13 April, 2014

Silhouette: Wallet Organiser

So this is my first attempt to "3D print" with my Silhouette by gluing layers together. I'm trying to make a credit card-sized "wallet organiser", to hold my USB drive, some SIM/microSIM/microSD cards, and a SIM eject tool (needle). The good thing about this project is I can use small pieces of scrap card.
First model, stuck together with the common water-based glue for paper. It didn't stick the glossy card too well, probably because it doesn't absorb water. Problems with this design: a bit too big, cannot slide out USB drive (must lift, meaning you have to take the whole organiser out).

Second model: much smaller. This has room for 2 drives: my Toshiba TransMemory-Mini, and a tiny microSD card reader I bought from eBay for $1, including shipping. It's about the same size as this Kingston one on Amazon. People say the Kingston one doesn't last very long, but I'm hoping that's because they keep it with their keys, anyway this one is only $1. I'm intending to use this as my sole USB drive, since it's a) thinner than the TransMemory, b) possibly faster, if I use a class 10 microSD card. TransMemory and SD card reader can be slid out. SD card reader slot was cut too small (I don't know how I made that mistake). Has rooms for 1 microSIM/microSD and 1 normal SIM, which I'm using to hold adapters for now. Has slot for needle, which can also be slid out. Aside: size 22 tapestry needle works fine as a SIM eject tool for iPhones, and it's not too sharp.

I stuck this model together with brush-on superglue, which works great. I don't like the water-based glue because it's not waterproof, but mainly afraid that it might migrate onto my electronics.

Now this model is a bit too short. I really want to make this out of shrink plastic, but I haven't found a way to uniformly shrink it yet.

12 April, 2014

Silhouette Blade

I think my Silhouette's blade is worn out. Or broken. So the blade lasts about 4 months, longer than the mat. Probably even longer if you only use it to cut paper and card, and not screen protectors, shrink plastic and heavy card like me. I think this blade can still be used to score and cut large, simple designs (no sharp corners).

Case-Mate Pop! ID iPhone 5

After considering several card holding cases for the iPhone 5, I finally got the Case-Mate Pop! ID. Looking at the number of views for my previous post, it looks like there are many people also searching for an iPhone 5 card holding case. I chose this because:
  • Mainly, it was cheaply and quickly available here
  • Second biggest reason: I was hesitant to buy this because I thought it would be much cheaper on eBay. However, I searched, and only cases similar to their simpler Barely There ID were available. I had previously bought one for my iPhone 4.
  • By cheap, I mean I got the Pop! ID at S$38, including delivery, before 10% discount. Compared to the other cases I was looking at, that's probably the cheapest. I know the OtterBox Commuter Wallet costs >S$60. Compared to other sellers: the cheapest on Amazon is around USD$17, which works out to about the same price, and that's with maybe 2 weeks' wait.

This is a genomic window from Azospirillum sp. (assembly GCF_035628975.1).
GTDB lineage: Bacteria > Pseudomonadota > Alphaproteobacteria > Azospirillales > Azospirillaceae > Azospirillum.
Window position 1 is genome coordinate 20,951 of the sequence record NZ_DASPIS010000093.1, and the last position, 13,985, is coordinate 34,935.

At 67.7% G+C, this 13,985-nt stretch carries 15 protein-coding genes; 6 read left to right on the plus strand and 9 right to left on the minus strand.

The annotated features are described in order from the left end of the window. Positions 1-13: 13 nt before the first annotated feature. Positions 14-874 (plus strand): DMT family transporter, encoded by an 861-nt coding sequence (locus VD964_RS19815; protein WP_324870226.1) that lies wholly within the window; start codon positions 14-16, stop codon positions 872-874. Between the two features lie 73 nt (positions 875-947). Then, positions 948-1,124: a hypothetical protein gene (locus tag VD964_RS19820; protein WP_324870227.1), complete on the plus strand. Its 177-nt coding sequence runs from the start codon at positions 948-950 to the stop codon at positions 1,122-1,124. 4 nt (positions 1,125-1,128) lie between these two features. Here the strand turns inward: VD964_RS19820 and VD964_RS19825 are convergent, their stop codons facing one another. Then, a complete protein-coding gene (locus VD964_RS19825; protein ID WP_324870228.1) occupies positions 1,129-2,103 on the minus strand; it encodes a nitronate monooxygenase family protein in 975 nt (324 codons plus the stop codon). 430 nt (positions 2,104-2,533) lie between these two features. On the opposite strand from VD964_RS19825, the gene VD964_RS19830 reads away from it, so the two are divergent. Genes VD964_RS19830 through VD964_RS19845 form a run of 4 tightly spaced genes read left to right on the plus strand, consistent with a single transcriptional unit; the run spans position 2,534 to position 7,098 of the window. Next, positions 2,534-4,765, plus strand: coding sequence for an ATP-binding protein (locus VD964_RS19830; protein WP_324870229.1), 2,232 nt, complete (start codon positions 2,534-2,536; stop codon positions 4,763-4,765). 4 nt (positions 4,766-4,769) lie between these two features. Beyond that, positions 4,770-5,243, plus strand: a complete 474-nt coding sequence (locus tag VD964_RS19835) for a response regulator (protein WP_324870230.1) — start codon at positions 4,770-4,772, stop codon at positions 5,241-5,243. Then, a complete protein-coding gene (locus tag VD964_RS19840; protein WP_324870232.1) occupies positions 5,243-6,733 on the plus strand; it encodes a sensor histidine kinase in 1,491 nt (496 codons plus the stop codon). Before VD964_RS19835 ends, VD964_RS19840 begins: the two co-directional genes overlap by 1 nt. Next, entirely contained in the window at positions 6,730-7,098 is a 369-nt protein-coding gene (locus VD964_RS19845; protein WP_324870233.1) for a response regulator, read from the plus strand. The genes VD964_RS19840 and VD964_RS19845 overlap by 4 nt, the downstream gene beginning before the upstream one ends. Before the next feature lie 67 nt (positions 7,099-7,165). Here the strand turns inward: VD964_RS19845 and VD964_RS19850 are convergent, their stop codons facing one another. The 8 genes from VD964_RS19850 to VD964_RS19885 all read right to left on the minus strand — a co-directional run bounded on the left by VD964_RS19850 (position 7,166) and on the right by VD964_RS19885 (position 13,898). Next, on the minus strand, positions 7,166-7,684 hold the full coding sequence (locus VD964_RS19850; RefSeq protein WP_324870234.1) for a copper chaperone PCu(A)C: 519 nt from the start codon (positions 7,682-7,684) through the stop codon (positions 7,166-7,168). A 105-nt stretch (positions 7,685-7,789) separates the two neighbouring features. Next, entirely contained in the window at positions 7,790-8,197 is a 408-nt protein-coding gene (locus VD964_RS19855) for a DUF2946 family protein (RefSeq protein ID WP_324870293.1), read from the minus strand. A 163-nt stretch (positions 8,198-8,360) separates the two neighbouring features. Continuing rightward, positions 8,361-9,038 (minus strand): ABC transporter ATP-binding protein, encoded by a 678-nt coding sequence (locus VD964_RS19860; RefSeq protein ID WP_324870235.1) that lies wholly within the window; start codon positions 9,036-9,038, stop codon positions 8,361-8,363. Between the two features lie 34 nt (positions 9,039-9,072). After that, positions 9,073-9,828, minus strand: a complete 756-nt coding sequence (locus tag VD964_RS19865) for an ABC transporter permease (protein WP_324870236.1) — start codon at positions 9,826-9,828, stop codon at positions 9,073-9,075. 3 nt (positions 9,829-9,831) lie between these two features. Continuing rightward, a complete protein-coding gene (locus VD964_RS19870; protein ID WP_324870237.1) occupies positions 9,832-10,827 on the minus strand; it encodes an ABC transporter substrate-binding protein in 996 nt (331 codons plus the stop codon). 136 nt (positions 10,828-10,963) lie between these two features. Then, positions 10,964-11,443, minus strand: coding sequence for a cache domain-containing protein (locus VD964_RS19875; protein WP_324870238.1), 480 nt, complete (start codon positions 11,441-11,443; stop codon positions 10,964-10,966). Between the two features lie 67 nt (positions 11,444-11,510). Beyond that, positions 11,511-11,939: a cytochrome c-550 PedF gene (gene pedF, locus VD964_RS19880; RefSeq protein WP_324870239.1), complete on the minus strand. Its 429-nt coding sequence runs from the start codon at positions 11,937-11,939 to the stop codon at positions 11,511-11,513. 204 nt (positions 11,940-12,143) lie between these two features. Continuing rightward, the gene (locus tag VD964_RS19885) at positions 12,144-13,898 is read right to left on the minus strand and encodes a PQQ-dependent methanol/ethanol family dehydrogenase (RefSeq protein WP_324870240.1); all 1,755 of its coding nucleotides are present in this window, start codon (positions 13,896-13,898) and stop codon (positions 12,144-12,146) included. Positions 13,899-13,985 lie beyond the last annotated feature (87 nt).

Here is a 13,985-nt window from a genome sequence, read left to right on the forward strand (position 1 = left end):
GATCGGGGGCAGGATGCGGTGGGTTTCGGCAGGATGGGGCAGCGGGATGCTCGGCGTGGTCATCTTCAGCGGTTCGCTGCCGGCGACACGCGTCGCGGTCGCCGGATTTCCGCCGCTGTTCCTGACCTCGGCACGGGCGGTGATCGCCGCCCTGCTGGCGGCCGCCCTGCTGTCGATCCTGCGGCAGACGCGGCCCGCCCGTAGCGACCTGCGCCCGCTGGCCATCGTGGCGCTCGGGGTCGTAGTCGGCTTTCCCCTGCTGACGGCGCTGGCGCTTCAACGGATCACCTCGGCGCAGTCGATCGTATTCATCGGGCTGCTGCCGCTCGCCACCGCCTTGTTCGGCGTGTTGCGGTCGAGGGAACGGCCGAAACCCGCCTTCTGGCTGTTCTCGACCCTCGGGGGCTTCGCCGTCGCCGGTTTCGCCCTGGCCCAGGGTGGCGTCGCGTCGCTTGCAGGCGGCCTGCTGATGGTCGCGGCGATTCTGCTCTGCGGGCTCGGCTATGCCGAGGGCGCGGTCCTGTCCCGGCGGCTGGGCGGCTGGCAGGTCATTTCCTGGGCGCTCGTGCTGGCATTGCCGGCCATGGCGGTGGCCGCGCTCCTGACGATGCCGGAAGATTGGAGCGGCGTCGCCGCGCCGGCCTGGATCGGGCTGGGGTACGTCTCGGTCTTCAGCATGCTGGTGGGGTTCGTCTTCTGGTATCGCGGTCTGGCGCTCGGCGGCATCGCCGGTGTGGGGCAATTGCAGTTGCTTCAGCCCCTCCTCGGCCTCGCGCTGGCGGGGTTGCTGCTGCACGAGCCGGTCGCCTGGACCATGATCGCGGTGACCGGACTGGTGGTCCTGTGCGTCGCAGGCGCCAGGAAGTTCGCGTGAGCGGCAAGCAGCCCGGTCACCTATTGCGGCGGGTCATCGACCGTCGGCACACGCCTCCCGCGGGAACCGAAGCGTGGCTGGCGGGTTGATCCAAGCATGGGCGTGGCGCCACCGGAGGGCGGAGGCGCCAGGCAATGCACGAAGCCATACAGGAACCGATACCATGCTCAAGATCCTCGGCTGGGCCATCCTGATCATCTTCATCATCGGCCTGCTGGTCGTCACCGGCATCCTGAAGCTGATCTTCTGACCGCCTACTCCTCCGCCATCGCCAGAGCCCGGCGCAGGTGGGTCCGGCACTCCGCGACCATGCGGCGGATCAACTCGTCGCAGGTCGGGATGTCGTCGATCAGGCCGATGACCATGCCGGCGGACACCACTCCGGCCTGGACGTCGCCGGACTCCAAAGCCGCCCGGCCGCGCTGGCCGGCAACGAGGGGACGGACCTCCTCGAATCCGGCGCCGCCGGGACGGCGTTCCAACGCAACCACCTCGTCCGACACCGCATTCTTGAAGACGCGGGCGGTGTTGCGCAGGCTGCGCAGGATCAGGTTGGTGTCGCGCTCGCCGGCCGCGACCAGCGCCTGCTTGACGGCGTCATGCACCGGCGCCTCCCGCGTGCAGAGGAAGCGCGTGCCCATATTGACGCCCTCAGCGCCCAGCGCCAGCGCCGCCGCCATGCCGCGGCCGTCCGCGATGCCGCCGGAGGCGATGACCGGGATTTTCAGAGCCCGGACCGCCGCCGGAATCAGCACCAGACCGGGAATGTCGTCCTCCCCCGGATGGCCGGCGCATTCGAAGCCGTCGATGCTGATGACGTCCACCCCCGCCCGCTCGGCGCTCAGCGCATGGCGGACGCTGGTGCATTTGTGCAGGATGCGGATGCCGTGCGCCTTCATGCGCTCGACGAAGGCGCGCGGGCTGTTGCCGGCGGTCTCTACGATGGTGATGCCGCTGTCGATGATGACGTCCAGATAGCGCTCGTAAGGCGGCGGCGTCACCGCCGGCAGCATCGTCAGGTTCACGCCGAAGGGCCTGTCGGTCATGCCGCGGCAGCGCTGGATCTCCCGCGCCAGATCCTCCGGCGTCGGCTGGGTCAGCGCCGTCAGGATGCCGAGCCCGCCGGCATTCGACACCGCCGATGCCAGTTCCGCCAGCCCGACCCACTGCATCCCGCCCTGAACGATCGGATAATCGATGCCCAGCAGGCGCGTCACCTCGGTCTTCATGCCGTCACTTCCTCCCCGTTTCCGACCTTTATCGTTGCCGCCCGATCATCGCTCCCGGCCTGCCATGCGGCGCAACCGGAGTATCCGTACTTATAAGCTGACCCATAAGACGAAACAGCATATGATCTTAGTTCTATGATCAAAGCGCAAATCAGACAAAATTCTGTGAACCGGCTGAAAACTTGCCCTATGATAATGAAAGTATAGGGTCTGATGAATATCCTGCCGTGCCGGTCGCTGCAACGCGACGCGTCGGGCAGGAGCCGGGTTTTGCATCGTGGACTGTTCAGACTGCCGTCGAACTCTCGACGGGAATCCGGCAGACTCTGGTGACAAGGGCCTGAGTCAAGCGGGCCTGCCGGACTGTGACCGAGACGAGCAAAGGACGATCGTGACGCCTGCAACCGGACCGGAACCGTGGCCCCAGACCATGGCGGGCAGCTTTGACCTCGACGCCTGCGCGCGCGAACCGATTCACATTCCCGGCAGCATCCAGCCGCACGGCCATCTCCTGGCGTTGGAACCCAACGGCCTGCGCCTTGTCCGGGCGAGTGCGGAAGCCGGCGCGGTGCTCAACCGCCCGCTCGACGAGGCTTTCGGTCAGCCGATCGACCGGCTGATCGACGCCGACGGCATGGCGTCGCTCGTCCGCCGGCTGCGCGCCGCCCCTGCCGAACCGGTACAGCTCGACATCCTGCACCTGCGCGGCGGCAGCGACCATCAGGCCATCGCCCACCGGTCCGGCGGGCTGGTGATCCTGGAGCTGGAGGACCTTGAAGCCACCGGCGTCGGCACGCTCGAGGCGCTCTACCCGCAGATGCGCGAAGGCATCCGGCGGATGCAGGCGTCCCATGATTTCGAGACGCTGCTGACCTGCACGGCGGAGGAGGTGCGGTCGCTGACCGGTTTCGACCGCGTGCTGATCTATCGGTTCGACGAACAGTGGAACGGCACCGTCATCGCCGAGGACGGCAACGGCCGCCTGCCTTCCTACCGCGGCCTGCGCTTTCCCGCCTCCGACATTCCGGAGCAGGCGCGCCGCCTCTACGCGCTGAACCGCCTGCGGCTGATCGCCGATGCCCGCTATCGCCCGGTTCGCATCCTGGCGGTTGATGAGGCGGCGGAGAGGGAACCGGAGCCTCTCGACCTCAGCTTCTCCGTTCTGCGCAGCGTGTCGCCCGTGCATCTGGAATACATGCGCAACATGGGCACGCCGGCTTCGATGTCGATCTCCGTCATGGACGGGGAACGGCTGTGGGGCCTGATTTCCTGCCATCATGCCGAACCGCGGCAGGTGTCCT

• By quick, I was going to buy CM4's Q case from Amazon, which would ship overseas for free, but it would take at least a month for me to amass USD$125 of things to buy.
  • It met all my requirements, particularly the covered buttons and exposed Lightning and headphone ports.

It came in a plain box that doesn't even mention the case's name. I've always gotten the impression that Case-Mate is a cheaper brand. Maybe it's because their Barely There case is so similar to those on eBay. An interesting thing about the packaging - the silver top part that says CASE.MATE seems to be made of aluminium. It feels cold to the touch and the edges are a bit sharp. It seems stuck to the plastic, though, so I'm not sure what to do with it.

At least the back has the name of the case.

I'm glad to say the case seems to have pretty good build quality. It feels sturdy and the seams look ok. The design on the inside of the case, which normally won't be seen, shows attention to detail. The case is rigid, but it's still easy to insert your phone. Very easy, compared to my 3D-printed case. This case is made of 2 different plastics, white and grey in this case. I think the white is polycarbonate, and the grey feels a bit stiff for silicone, so I'm guessing it's TPU is pretty high friction, so maybe it's some kind of rubber. It's quite interesting how they inject 2 plastics at the same time and get them to bond (co-injection moulding).

This case holds the cards by squeezing them at the sides. The distribution of the 2 plastics is more complicated than most cases, which simply use the rigid plastic for the back and rubbery plastic for the edges. Here you can see the sides also have some white rigid plastic, making the case stronger. Reviews on Amazon say the rubbery parts tend to peel off, so that's something to watch out for.